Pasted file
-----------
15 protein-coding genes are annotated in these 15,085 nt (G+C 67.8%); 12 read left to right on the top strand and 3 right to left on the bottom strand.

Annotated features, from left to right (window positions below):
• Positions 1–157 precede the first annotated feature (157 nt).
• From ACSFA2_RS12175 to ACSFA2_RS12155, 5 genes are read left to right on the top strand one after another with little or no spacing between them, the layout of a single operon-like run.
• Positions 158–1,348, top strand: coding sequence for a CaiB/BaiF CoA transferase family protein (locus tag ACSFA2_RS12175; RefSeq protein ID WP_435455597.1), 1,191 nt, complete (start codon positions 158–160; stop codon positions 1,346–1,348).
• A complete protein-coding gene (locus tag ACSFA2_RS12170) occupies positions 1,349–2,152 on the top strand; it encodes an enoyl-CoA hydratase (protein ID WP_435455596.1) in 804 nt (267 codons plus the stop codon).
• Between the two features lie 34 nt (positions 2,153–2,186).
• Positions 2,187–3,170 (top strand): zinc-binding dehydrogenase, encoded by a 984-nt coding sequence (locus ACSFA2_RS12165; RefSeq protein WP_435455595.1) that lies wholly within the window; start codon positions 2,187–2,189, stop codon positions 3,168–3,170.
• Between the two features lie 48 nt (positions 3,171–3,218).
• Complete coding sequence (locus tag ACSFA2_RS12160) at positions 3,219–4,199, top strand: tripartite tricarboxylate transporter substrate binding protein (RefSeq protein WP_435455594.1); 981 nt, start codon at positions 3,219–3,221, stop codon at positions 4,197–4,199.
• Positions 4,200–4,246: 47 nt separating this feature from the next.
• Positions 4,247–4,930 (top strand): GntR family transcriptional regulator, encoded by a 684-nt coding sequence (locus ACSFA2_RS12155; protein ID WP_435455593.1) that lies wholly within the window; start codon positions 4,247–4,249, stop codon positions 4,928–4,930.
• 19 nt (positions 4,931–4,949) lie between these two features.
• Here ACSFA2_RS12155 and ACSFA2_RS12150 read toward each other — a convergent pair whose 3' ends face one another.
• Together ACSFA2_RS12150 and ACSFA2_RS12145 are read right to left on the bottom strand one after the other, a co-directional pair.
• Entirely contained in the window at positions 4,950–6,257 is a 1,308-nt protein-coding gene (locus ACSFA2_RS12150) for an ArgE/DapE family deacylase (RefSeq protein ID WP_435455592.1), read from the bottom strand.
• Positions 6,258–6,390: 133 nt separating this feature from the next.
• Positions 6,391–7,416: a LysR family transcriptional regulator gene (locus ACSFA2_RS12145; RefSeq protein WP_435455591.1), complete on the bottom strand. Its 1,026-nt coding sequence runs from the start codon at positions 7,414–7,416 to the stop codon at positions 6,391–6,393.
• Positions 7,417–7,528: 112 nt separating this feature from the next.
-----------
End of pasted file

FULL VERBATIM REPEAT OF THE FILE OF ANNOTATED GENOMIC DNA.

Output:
15 protein-coding genes are annotated in these 15,085 nt (G+C 67.8%); 12 read left to right on the top strand and 3 right to left on the bottom strand.

Annotated features, from left to right (window positions below):
• Positions 1–157 precede the first annotated feature (157 nt).
• From ACSFA2_RS12175 to ACSFA2_RS12155, 5 genes are read left to right on the top strand one after another with little or no spacing between them, the layout of a single operon-like run.
• Positions 158–1,348, top strand: coding sequence for a CaiB/BaiF CoA transferase family protein (locus tag ACSFA2_RS12175; RefSeq protein ID WP_435455597.1), 1,191 nt, complete (start codon positions 158–160; stop codon positions 1,346–1,348).
• A complete protein-coding gene (locus tag ACSFA2_RS12170) occupies positions 1,349–2,152 on the top strand; it encodes an enoyl-CoA hydratase (protein ID WP_435455596.1) in 804 nt (267 codons plus the stop codon).
• Between the two features lie 34 nt (positions 2,153–2,186).
• Positions 2,187–3,170 (top strand): zinc-binding dehydrogenase, encoded by a 984-nt coding sequence (locus ACSFA2_RS12165; RefSeq protein WP_435455595.1) that lies wholly within the window; start codon positions 2,187–2,189, stop codon positions 3,168–3,170.
• Between the two features lie 48 nt (positions 3,171–3,218).
• Complete coding sequence (locus tag ACSFA2_RS12160) at positions 3,219–4,199, top strand: tripartite tricarboxylate transporter substrate binding protein (RefSeq protein WP_435455594.1); 981 nt, start codon at positions 3,219–3,221, stop codon at positions 4,197–4,199.
• Positions 4,200–4,246: 47 nt separating this feature from the next.
• Positions 4,247–4,930 (top strand): GntR family transcriptional regulator, encoded by a 684-nt coding sequence (locus ACSFA2_RS12155; protein ID WP_435455593.1) that lies wholly within the window; start codon positions 4,247–4,249, stop codon positions 4,928–4,930.
• 19 nt (positions 4,931–4,949) lie between these two features.
• Here ACSFA2_RS12155 and ACSFA2_RS12150 read toward each other — a convergent pair whose 3' ends face one another.
• Together ACSFA2_RS12150 and ACSFA2_RS12145 are read right to left on the bottom strand one after the other, a co-directional pair.
• Entirely contained in the window at positions 4,950–6,257 is a 1,308-nt protein-coding gene (locus ACSFA2_RS12150) for an ArgE/DapE family deacylase (RefSeq protein ID WP_435455592.1), read from the bottom strand.
• Positions 6,258–6,390: 133 nt separating this feature from the next.
• Positions 6,391–7,416: a LysR family transcriptional regulator gene (locus ACSFA2_RS12145; RefSeq protein WP_435455591.1), complete on the bottom strand. Its 1,026-nt coding sequence runs from the start codon at positions 7,414–7,416 to the stop codon at positions 6,391–6,393.
• Positions 7,417–7,528: 112 nt separating this feature from the next.